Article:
Does the amount of money a law school spends necessarily have an effect on the quality of its legal education?
Here at Above the Law, we say no. Our Law School Rankings take a look at the outcomes law schools provide for their graduates, not the inputs law schools cast into the pot.
But U.S. News still looks at many input factors in evaluating law schools. One of the most notorious factors U.S. News cares about is faculty resources. U.S. News rewards schools for spending a lot of money on the faculty per admitted student. You can kind of see the thought process there: good schools hire good professors and good professors command higher salaries.
Unfortunately, this U.S. News factor creates perverse incentives. Schools with unreasonably high tuition are rewarded for overpaying faculty, at the expense of the debt burden loaded upon their students and recent graduates. Ranking one school better than another because it engages in profligate spending is a cruel joke in this economy.
We don’t know if U.S. News will stop this madness, but yesterday the American Bar Association decided to stop asking schools to report the figure…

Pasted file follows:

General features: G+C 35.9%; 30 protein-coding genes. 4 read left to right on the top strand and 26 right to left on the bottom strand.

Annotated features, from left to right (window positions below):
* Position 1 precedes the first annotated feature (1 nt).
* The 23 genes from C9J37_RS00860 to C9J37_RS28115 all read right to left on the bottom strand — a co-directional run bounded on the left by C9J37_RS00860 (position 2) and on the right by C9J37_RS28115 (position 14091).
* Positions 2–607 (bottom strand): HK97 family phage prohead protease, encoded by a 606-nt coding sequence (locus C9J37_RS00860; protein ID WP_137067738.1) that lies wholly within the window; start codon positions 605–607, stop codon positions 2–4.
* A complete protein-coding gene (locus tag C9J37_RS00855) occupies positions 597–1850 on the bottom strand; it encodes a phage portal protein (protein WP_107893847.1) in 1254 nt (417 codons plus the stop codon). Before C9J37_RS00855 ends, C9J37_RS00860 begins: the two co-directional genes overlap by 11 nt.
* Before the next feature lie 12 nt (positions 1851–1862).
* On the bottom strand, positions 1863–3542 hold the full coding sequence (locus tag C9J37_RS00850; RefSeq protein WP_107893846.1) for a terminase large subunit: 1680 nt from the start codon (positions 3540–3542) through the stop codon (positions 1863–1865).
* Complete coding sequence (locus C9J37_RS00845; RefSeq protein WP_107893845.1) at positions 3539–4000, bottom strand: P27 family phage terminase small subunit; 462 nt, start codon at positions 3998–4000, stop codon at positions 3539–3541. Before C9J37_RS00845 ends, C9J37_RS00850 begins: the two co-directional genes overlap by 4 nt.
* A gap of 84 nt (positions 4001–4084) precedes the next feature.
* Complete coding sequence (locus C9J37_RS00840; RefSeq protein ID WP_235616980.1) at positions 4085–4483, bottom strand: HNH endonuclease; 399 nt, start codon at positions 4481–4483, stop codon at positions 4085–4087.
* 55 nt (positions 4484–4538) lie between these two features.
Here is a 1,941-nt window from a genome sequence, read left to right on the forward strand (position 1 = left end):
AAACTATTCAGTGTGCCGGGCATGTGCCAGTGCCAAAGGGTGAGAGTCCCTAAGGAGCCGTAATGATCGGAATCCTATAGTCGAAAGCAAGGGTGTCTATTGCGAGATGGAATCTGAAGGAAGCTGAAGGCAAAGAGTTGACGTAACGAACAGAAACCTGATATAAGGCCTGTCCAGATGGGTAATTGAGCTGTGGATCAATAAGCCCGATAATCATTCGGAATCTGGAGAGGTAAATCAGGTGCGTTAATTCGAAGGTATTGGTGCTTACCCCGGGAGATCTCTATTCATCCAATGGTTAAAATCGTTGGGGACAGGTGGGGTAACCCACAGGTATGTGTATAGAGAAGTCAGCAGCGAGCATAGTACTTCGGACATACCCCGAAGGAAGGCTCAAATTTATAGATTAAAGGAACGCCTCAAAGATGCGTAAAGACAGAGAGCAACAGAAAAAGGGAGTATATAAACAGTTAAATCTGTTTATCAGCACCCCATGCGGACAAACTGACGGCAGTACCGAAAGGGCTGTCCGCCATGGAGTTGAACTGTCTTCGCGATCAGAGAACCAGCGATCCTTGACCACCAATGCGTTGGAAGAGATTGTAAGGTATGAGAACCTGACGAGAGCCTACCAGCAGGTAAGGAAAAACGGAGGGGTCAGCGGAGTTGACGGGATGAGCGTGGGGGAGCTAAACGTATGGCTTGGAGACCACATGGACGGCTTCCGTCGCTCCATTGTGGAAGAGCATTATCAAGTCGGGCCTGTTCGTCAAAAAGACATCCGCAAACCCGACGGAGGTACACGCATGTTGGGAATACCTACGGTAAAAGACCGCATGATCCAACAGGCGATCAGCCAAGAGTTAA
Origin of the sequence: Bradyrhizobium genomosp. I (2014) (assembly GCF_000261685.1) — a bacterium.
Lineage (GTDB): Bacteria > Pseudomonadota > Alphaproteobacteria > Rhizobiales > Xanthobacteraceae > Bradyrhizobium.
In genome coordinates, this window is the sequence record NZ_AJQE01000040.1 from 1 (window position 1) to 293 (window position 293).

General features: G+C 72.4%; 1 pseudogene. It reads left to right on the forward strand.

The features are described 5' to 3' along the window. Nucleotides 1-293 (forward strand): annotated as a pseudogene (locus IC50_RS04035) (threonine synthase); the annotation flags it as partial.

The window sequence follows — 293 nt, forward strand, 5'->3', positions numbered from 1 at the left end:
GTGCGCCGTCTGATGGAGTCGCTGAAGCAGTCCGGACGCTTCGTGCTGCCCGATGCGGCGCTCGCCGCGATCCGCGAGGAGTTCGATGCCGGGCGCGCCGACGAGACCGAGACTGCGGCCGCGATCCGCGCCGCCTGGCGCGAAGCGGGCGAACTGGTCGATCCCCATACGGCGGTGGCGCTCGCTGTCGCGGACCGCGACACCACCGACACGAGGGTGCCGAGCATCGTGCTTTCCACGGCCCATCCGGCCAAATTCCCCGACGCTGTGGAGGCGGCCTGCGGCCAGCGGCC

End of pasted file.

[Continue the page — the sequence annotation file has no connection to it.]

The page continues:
The news was discussed on Brian Leiter’s Law School Reports. It is truly a big deal. Here’s the important part of a letter the ABA sent to law school deans:
1. Elimination of expenditures questions. The expenditures component of the Finances section of the AQ has been eliminated, as we had previously reported we planned to do. There are no longer any questions or entries regarding expenditures. The Revenues and the Reserves components of the Finances section of the AQ remain. In connection with the sabbatical site visit process, schools will be required to report expenditures information for the year of the visit and the two preceding years.
If the ABA stops collecting this information, will U.S. News stop using it for evil? Certainly, U.S. News can still ask schools to provide faculty expenditure information. But without the ABA also asking, there’s nothing preventing schools from just lying to U.S. News in order to improve their rank.
There’s also no clear intellectual value to adding this information to a law school’s ranking. Law schools shouldn’t be competing to spend as much money as possible, they should be competing to provide the best services at the cheapest cost to students.
Taking away the expenditure factor could have a big effect on the U.S. News rankings. Here’s what Leiter says:
If they do drop it, as they should have long ago, expect to see Yale lose its #1 spot, expect to see NYU drop, and expect to see state schools like Hastings and Wisconsin rise.
More than anything, dropping the expenditure metric is just an idea whose time has come. The game done changed.
ABA to eliminate expenditures reporting requirement–what will US News do? [Brian Leiter’s Law School Reports]